The directors said the company would propose a maintained final dividend of 3.25p when it released its results in early October. This helped the shares gain 5p to end the day at 36p.
The statement said Allied, where pre-tax profits in 1990-91 grew 19 per cent to pounds 3.1m, continued to trade profitably despite the recession and the hot weather in May and June.
At the time of a pounds 16.13m rights issue in May last year - the second in 12 months - Allied said it intended to restrict net borrowings to below 55 per cent of shareholders' funds. Yesterday it confirmed that it was maintaining that restriction and calculated that year-end total net borrowings would be about pounds 15m against about pounds 12m last year.
'Our stock is not traded in large numbers, so the sale of any reasonable number of shares will move the price one way or another,' said an Allied spokeswoman.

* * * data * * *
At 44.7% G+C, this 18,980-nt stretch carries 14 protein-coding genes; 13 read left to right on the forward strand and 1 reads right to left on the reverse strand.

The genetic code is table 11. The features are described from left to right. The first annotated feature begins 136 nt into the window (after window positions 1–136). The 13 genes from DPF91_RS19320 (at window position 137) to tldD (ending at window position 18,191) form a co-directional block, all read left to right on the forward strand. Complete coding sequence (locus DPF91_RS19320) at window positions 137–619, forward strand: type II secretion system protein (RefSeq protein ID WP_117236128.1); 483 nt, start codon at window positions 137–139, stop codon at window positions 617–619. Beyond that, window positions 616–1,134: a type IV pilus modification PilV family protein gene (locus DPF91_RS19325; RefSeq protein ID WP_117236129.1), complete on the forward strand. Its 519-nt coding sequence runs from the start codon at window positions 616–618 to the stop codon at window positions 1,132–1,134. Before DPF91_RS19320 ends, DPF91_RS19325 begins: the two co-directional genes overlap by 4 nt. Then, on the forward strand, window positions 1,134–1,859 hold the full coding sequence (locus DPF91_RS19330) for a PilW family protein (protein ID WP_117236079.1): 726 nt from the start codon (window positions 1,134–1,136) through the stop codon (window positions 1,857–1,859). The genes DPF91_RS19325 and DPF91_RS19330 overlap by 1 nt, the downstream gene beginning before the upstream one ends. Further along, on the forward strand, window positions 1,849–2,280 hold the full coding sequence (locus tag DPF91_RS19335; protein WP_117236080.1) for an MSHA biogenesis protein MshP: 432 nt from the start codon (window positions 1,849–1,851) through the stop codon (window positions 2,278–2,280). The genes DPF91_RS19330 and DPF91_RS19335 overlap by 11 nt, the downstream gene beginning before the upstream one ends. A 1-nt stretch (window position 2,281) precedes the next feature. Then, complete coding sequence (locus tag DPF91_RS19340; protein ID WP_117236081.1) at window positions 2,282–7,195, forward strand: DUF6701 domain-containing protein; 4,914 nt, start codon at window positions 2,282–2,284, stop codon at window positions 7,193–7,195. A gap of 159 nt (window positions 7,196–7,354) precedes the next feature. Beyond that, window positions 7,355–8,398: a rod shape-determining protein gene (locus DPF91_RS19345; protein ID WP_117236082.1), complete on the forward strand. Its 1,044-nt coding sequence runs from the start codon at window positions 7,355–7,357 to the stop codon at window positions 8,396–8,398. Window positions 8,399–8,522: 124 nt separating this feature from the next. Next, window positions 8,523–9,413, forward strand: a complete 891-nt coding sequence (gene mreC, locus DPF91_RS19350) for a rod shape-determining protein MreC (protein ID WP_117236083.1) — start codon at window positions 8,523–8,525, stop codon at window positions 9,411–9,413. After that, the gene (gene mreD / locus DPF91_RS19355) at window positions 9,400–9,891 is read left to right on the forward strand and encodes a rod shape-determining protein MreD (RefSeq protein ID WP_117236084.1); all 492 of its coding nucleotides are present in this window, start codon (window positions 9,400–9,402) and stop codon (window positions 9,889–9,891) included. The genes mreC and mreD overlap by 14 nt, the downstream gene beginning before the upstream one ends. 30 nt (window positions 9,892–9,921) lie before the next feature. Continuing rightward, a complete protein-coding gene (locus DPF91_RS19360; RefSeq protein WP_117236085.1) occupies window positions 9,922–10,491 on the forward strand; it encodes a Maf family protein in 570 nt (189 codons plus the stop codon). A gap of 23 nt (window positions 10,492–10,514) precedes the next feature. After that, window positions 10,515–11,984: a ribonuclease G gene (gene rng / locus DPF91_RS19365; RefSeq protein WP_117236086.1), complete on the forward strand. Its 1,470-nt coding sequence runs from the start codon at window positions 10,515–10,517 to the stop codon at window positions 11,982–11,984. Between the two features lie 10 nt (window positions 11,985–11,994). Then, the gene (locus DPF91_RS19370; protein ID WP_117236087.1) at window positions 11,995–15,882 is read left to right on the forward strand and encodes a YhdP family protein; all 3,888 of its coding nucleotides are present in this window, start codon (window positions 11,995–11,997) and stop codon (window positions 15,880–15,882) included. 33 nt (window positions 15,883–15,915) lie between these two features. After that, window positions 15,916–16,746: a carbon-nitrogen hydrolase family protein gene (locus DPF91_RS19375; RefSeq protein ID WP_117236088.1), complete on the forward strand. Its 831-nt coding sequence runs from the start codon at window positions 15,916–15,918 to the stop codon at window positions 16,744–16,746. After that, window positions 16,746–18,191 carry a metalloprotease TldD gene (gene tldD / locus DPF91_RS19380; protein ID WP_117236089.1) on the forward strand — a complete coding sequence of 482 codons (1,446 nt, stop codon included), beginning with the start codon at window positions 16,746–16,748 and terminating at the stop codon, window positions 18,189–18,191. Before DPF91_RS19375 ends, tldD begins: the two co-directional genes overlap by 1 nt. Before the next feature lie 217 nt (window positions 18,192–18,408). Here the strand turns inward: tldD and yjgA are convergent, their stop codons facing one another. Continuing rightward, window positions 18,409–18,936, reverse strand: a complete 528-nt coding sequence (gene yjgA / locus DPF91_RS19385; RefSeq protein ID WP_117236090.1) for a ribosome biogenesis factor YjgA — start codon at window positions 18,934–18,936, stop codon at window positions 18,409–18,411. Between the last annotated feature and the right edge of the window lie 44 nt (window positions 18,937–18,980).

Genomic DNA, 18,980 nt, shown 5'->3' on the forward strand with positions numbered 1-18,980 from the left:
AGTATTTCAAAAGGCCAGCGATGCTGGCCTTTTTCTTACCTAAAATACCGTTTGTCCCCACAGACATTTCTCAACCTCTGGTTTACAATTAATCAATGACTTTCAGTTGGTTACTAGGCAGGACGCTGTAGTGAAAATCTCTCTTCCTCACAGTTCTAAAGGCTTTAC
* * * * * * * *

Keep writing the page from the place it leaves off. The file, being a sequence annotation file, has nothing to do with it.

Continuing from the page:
'Nobody wants to buy leisure stock at the moment. We have been hit by the gloomy economic view for leisure as a whole in the near future.
'If someone wants to sell stock market-markers will mark it down until they find a price at which people want to buy,' she added.
Alexander Proudfoot, the management consultancy and staff training group whose shares have fallen 111p to 245p since the beginning of June, said yesterday it expected to maintain the dividend this year on current trading expectations.
Total dividend for 1991 was 19.5p. Proudfoot said trading conditions had marginally improved.Reuse content